It might have been Billy shrieking in his out of tune bass to his favorite lyric, one that he felt defined this group of people that he loved so much, and was spending the weekend with. But he did get a couple of bizarre photos of the little porch on fire just before he doused it. He borrowed Gary’s little digital just after they finished making out, and grinding against the side of a tree, on their way to bed. They always flirted but never fucked. Gary headed straight to his room while Billy lingered outdoors.

“I just want to take a few shots of the moon. Please.”

He hated loaning his camera, but he couldn’t say no to Billy.

As he fell asleep Gary smiled at the memory of those loud, throaty, ghoulish sounds, made even more bizarre by Billy’s wavering low voice, making a decidedly butch/femme plea for membership in their bizarre little clan-

            “Sing around the campfire! Join the campfire girls!”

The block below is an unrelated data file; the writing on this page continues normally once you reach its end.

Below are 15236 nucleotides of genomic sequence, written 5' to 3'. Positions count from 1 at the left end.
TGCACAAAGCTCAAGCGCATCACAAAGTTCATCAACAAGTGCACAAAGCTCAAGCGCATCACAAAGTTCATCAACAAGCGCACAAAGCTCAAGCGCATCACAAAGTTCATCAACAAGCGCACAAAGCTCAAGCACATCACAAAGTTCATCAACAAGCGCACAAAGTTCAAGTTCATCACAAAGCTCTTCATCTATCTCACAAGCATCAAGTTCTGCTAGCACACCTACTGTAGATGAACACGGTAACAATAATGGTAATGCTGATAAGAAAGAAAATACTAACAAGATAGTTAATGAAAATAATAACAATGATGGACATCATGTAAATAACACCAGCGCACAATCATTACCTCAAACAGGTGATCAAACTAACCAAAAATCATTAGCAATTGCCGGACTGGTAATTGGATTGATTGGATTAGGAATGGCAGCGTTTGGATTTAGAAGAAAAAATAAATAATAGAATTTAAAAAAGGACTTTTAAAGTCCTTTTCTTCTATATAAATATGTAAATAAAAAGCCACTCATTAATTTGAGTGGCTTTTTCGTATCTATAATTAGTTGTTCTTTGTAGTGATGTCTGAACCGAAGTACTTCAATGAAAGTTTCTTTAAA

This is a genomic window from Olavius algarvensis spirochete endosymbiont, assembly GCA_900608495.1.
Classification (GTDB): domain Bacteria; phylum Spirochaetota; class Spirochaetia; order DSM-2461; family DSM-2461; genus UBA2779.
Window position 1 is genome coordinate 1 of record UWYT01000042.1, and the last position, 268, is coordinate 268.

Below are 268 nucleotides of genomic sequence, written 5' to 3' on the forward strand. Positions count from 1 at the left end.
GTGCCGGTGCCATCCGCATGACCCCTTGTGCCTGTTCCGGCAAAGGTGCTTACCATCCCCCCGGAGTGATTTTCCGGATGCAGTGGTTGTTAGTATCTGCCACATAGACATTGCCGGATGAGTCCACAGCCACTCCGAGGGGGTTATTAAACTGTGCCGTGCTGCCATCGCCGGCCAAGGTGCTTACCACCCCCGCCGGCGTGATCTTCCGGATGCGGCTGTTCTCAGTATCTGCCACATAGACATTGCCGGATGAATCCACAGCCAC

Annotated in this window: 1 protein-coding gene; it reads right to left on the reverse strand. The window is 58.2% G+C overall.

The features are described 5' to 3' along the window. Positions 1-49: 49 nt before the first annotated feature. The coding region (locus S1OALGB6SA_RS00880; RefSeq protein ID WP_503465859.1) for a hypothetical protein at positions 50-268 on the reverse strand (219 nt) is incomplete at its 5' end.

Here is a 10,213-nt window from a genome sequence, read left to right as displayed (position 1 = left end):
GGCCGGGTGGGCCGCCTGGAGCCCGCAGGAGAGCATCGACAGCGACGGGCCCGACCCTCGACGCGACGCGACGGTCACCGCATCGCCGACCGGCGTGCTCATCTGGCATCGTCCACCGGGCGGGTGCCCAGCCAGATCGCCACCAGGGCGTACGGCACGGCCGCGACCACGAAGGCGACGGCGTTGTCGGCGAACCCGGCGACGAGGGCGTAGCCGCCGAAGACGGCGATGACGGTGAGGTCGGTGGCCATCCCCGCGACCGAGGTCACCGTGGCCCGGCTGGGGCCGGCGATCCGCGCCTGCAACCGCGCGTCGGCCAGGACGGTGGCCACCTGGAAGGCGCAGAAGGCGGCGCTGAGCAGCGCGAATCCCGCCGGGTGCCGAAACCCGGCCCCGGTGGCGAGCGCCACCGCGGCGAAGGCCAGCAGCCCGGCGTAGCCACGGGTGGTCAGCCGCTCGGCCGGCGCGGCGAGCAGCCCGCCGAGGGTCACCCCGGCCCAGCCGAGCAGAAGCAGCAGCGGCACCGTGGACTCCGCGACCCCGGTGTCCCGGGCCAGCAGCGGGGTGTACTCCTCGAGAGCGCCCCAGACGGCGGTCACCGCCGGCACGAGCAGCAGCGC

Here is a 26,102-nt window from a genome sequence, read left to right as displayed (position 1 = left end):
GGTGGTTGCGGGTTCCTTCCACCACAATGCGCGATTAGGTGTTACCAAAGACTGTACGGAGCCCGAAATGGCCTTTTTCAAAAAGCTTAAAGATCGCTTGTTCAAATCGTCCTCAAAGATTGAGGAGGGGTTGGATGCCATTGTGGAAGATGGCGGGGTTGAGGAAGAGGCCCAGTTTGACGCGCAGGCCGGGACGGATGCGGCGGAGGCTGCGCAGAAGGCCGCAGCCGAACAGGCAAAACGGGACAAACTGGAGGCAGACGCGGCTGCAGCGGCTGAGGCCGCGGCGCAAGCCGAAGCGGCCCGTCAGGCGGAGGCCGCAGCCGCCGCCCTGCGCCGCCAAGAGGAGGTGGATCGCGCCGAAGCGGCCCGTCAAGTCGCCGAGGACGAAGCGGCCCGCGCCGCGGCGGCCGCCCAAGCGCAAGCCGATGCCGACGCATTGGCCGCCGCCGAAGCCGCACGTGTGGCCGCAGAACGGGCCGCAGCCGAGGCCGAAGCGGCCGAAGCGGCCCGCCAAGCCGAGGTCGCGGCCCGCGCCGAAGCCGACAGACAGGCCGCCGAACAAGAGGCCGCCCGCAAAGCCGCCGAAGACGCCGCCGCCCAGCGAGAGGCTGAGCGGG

Yes, indeed, that might have tipped someone off about the little fire and sent them running to the rental office with false ammunition. It wasn’t their fault. It was a match that one of the unknown lovers dropped as they left the empty cabin, lighting a cigarette and carelessly letting it fall under the steps as he quietly made his exit with his two unlikely bedfellows in tow.

It had just been a tiny illegal bonfire. They shielded it with their beach umbrellas and only let it blaze for less than half an hour, long enough for a few marshmallows each and a couple of campfire ditties. But it was enough to make everyone think it was all their fault, and send them packing in the middle of the night in search of a motel during a busy summer weekend.

When Dennis and Kevin got back to the lake without Martin they were already frantic. The empty cabin, and the absence of their friends, was just too much for them to take in. The manager heard them shouting around three a.m. and came running over to their cabin, still anxious over the fire and his wife’s rage about these loud, negligent summer guests he always gave a discount for no good reason at all.

“Your friends are gone, to the Bluewater Motel, just down the road. Tell them I’m sorry, it wasn’t their fault. I figured it out. There was a little fire. Don’t ask. Trust me. I won’t charge you the rental fee. Now get out of here. I’ve had enough summer fun bullshit for one night.”